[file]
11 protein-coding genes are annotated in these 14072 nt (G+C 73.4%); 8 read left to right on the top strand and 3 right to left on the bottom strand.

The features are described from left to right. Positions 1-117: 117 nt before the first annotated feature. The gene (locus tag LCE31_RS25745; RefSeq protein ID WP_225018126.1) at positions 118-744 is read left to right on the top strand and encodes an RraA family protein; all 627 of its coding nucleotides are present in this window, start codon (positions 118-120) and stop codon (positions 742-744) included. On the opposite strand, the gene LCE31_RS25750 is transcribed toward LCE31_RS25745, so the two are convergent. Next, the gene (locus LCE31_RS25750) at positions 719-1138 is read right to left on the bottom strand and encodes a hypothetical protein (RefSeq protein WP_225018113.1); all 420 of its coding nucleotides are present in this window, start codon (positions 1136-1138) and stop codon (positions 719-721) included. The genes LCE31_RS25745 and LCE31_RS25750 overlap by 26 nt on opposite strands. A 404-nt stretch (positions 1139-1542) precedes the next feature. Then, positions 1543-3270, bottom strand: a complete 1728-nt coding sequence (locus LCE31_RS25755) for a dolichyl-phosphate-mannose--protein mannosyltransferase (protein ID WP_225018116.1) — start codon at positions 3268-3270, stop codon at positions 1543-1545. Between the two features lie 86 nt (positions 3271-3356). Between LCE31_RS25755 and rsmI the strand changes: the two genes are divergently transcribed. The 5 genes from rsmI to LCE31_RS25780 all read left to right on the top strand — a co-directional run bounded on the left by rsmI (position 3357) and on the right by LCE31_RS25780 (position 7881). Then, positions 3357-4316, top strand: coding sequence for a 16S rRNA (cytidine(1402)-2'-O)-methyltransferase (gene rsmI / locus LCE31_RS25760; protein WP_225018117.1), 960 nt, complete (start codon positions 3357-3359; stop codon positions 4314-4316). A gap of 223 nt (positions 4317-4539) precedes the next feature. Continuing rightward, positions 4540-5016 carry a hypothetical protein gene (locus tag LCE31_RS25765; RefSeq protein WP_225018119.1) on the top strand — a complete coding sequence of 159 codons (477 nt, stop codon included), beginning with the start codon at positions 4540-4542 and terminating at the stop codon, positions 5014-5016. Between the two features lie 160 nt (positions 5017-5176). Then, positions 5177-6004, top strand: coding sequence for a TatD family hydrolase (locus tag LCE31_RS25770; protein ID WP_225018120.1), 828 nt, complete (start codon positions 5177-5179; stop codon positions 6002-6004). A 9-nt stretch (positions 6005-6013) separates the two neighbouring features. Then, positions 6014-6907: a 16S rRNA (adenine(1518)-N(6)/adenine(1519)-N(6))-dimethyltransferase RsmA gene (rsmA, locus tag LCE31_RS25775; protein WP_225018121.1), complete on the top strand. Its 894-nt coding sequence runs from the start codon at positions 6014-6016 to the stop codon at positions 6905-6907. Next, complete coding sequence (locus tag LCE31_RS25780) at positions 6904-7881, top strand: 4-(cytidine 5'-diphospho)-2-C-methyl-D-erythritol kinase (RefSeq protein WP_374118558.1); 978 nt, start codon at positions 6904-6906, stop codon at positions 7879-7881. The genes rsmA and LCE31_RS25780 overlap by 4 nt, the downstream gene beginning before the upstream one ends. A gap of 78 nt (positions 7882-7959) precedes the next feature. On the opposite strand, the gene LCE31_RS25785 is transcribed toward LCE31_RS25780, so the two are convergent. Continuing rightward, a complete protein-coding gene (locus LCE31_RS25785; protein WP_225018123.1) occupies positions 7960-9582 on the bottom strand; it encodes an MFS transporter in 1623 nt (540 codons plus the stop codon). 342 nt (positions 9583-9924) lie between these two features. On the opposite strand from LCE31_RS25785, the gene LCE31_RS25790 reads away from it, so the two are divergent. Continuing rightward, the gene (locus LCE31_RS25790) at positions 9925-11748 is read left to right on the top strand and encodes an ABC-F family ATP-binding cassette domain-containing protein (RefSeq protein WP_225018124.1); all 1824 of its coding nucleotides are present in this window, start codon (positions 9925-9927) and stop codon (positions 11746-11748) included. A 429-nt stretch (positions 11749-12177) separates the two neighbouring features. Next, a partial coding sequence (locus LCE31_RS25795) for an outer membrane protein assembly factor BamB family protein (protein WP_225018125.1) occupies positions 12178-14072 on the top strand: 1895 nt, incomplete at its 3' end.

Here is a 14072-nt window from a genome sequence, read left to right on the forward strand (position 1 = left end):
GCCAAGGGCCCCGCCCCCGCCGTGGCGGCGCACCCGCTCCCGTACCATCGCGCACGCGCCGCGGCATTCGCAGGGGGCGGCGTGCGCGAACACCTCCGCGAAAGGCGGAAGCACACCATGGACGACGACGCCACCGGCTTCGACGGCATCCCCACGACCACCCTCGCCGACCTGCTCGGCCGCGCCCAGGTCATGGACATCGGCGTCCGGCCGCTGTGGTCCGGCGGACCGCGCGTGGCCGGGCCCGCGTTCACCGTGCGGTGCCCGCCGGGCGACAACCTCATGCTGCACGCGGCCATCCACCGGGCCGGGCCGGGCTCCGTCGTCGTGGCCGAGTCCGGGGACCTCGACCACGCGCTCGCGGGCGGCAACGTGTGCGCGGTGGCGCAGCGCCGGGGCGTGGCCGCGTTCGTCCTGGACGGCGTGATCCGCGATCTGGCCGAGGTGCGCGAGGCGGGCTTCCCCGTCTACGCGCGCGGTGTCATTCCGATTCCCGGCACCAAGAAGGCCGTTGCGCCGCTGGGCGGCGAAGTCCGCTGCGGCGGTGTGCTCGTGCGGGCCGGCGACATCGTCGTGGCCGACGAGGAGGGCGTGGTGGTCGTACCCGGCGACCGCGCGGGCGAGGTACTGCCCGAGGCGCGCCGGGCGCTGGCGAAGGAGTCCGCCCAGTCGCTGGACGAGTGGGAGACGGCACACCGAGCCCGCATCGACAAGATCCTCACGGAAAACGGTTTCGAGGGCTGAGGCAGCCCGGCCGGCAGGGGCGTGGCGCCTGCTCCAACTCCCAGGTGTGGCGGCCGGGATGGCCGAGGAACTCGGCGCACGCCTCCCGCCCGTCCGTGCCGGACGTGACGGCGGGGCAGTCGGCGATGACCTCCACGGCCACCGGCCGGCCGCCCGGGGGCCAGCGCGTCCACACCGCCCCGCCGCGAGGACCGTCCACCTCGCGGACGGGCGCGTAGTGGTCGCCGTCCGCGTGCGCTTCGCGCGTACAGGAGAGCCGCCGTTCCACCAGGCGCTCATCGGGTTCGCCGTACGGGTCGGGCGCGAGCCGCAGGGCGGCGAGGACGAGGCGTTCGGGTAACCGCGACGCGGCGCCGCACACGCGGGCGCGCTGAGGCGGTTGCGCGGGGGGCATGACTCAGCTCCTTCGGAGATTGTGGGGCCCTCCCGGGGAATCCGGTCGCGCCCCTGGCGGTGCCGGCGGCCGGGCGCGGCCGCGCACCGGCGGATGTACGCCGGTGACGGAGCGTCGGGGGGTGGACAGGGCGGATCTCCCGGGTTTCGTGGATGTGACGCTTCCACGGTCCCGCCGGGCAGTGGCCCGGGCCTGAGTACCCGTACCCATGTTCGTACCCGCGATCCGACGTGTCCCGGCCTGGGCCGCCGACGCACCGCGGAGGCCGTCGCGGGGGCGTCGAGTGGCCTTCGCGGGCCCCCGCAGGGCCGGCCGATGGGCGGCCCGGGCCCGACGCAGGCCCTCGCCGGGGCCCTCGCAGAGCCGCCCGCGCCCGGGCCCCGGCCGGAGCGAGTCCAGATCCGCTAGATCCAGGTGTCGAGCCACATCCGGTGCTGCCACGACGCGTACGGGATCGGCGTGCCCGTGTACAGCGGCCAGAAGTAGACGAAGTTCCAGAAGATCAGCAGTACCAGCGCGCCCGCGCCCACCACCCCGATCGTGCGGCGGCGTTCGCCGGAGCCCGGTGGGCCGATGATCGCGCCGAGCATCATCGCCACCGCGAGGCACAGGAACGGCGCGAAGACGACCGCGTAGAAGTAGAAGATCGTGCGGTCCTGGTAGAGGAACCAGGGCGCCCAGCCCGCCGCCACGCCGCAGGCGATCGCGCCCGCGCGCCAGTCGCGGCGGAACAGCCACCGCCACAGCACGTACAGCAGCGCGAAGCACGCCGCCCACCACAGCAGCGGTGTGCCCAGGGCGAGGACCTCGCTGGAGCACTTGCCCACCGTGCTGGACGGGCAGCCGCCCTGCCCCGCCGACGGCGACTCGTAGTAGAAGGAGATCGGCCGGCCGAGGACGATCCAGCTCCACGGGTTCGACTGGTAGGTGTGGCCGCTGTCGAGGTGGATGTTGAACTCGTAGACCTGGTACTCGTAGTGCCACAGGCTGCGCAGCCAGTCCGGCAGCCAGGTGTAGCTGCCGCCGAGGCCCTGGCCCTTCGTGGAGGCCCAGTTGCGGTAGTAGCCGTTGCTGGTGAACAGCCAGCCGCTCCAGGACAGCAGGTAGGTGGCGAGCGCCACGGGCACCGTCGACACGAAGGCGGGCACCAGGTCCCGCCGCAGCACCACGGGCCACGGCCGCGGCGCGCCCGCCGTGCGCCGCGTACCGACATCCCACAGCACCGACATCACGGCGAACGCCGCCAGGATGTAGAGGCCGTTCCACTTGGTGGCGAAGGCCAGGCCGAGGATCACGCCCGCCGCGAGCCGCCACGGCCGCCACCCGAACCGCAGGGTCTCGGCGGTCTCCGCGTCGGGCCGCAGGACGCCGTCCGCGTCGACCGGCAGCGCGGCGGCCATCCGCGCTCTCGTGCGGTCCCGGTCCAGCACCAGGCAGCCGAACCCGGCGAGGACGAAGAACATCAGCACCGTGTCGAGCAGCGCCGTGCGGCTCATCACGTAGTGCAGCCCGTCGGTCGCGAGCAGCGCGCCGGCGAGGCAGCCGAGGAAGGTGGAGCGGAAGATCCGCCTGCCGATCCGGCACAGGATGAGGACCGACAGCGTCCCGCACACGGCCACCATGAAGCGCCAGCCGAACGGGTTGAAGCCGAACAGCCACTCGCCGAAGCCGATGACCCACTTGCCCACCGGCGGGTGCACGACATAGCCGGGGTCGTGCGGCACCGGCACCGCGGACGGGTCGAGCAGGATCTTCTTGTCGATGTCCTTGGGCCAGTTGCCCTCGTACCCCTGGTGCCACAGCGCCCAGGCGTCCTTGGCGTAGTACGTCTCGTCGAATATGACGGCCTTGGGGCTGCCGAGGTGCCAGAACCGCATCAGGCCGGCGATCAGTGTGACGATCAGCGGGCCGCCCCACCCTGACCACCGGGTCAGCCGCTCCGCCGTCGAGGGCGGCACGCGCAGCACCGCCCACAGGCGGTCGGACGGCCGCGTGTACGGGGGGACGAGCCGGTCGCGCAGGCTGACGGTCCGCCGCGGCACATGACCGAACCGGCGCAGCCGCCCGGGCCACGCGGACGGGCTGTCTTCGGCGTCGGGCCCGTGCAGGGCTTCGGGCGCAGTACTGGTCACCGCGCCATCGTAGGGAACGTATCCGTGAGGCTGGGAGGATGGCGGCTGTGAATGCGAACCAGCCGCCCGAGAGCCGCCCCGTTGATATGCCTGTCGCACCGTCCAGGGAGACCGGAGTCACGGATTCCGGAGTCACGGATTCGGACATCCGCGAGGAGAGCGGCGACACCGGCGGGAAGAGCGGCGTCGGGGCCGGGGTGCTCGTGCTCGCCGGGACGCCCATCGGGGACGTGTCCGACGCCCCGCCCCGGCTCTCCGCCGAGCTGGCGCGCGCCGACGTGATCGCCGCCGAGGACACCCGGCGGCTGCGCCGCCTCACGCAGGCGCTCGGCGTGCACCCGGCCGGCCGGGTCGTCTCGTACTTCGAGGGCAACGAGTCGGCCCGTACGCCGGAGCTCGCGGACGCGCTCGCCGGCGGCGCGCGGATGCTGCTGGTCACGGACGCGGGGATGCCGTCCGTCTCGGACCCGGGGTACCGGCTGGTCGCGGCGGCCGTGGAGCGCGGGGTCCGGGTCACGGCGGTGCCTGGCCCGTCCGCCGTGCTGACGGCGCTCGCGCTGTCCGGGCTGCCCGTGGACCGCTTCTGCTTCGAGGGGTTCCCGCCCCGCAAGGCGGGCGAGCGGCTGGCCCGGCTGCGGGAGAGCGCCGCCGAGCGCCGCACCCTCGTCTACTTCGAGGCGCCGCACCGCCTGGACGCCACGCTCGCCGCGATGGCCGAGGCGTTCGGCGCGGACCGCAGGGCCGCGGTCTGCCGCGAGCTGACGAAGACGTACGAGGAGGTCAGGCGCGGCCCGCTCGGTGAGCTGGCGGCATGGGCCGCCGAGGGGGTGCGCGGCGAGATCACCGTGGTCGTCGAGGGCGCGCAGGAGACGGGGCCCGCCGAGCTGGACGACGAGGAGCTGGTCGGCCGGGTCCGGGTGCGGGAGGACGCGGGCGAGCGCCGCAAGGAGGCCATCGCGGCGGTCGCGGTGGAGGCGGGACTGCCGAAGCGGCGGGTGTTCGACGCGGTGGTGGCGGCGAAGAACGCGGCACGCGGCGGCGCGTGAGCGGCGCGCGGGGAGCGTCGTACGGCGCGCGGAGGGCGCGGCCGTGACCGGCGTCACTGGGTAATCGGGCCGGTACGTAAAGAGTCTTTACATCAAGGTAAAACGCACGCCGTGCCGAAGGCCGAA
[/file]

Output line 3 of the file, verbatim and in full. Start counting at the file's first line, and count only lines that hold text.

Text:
Here is a 14072-nt window from a genome sequence, read left to right on the forward strand (position 1 = left end):